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Published:  08 August, 2008

== Terry Sharp Head, Baking & Cereals Processing Department CCFRA ==

There is an old joke. A managing director is telling his human resources department that times are hard and there will be no money for training. Cut to a year later and he is saying that business is much better, doing very well and, as a result, there is now no time for staff training. This may sound familiar.

The National Skills Academy (NSA) for Food & Drink Manufacturing has recently formed a steering group for the bakery sector. Their aim - to organise the provision of training, at various levels, to our sector - is laudable. Network providers (including CCFRA) and champions are being identified and enlisted by the NSA, and an increasing number of firms are turning their thoughts to participation. This is good news and should be encouraged at every level.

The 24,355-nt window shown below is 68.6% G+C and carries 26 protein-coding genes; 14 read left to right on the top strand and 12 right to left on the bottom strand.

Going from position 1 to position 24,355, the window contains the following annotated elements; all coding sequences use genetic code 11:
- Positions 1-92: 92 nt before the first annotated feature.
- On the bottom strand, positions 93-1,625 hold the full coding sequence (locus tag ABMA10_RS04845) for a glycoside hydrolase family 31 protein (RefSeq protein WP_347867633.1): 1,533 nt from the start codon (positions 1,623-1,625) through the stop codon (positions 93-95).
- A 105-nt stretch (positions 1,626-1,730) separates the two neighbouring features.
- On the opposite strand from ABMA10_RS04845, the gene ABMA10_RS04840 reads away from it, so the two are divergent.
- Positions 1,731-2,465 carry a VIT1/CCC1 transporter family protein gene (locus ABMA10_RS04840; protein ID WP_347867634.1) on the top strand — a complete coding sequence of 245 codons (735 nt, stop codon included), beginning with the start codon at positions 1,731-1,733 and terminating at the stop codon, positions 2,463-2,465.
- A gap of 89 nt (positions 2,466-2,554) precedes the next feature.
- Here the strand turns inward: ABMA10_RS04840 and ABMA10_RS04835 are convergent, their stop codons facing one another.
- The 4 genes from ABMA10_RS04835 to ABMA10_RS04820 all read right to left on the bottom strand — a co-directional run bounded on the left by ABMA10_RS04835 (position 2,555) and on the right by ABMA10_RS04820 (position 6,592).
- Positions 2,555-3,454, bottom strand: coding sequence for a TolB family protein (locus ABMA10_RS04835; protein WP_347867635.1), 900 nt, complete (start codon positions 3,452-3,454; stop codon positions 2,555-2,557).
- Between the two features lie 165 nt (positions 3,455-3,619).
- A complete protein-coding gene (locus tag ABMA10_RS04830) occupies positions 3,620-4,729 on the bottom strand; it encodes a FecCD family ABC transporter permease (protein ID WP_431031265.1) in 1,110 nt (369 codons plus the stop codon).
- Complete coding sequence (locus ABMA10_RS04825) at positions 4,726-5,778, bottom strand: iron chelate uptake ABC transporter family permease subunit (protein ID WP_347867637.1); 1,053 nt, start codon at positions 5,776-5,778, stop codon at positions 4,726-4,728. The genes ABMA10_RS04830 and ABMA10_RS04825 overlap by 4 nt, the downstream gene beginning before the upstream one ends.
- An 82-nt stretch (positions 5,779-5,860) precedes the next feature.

Yet we also have to consider the other side. No amount of good planning and organisation will, in itself, ensure take-up of what is offered and attendance at training events. The contract is between those that offer training and individuals and companies that have the need for it.

There is a view that it is becoming increasingly difficult to attract delegates to events. However good the programme, it is getting harder to persuade people to give up their time to attend.

Why? Because they have short-term priorities that have to be met, so training can wait. The challenge is to persuade those working in the baking industry that what is on offer is so valuable that it should be their first priority. We can only achieve this by clearly defining the benefits that training can bring to the workplace

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